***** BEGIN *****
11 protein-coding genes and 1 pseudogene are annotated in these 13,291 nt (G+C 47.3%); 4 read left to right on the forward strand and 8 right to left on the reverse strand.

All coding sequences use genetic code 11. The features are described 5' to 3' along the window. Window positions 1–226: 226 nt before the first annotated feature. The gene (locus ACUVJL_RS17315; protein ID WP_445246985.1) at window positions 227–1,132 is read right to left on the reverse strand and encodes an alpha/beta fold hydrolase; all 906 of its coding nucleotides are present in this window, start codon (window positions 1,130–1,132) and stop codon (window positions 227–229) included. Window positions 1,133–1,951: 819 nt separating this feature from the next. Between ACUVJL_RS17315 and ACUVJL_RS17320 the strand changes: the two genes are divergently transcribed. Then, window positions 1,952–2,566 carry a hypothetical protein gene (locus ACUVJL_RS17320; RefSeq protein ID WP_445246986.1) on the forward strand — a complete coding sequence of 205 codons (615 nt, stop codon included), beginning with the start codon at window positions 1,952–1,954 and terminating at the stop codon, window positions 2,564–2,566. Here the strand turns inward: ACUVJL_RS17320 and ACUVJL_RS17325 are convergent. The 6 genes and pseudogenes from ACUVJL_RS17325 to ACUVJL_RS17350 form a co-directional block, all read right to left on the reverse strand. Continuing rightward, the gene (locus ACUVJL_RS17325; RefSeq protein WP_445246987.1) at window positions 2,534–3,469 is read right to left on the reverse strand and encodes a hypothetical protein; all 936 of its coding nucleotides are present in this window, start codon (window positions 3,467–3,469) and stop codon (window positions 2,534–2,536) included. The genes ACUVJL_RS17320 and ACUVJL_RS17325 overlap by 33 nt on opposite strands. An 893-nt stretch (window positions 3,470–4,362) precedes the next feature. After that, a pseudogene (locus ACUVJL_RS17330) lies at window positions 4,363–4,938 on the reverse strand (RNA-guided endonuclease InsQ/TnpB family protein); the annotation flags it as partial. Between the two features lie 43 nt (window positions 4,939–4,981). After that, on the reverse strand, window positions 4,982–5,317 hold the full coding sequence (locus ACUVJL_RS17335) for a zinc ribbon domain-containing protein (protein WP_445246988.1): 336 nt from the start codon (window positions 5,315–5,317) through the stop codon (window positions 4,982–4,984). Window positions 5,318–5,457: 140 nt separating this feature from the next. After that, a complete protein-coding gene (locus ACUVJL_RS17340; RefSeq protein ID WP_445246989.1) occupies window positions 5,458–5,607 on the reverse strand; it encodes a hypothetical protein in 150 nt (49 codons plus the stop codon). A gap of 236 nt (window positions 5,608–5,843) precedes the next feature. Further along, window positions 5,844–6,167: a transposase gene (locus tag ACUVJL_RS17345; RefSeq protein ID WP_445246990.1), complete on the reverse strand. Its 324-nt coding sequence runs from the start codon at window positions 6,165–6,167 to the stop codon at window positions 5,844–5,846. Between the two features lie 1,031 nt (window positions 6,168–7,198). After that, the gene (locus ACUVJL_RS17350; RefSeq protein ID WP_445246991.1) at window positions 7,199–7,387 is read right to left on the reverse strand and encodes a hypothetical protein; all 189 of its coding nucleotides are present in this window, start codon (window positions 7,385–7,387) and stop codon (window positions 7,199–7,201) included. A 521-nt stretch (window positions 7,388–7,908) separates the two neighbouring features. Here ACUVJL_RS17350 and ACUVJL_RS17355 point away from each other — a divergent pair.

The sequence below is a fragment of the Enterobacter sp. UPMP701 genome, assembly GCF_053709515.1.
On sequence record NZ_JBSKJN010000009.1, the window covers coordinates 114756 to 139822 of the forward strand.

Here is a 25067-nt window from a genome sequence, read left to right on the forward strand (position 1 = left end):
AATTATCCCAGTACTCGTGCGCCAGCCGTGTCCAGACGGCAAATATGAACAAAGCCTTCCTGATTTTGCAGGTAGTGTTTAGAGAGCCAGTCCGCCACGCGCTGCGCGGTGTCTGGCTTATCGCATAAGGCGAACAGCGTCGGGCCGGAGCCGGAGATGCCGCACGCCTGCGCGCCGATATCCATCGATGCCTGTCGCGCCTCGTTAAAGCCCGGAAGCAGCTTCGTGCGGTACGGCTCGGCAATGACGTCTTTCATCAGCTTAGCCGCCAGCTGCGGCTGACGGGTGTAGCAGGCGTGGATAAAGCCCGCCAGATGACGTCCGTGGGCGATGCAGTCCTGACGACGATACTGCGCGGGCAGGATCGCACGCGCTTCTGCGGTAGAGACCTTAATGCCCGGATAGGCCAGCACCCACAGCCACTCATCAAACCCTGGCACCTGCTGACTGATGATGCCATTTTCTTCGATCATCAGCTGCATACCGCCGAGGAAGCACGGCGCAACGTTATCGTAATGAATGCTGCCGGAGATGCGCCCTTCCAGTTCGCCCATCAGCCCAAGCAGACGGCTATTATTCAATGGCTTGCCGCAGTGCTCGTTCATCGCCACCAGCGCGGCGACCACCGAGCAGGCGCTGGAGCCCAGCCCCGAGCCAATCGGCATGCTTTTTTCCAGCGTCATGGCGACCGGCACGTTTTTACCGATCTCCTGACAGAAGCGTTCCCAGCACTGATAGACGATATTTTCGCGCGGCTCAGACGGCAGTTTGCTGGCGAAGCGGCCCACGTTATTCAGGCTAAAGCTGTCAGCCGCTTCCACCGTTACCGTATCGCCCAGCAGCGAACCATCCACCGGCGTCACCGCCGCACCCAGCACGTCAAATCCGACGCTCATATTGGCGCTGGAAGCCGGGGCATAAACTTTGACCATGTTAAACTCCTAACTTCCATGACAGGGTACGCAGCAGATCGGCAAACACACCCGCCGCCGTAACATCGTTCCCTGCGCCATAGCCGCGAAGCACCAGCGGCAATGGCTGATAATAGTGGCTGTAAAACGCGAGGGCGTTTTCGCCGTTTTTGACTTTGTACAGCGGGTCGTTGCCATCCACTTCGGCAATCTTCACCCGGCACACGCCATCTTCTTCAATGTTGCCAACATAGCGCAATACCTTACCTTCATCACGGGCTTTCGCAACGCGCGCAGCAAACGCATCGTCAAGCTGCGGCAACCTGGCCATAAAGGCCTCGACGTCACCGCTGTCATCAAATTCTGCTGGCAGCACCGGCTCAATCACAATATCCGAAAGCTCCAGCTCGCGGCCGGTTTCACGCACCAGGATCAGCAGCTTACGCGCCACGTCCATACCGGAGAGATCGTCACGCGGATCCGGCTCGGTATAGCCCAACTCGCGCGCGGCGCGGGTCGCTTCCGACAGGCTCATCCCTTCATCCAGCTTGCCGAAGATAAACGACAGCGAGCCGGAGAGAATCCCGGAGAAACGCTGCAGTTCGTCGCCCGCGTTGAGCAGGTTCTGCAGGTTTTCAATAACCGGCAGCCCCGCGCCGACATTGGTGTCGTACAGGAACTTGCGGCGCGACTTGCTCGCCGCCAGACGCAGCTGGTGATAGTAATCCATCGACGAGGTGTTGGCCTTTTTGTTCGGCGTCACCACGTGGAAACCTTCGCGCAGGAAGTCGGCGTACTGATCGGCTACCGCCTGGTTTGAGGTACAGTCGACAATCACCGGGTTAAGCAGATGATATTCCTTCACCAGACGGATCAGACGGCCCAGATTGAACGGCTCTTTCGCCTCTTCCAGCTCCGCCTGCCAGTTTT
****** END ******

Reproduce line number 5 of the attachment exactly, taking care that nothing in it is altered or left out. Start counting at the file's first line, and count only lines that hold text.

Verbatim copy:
Here is a 25067-nt window from a genome sequence, read left to right on the forward strand (position 1 = left end):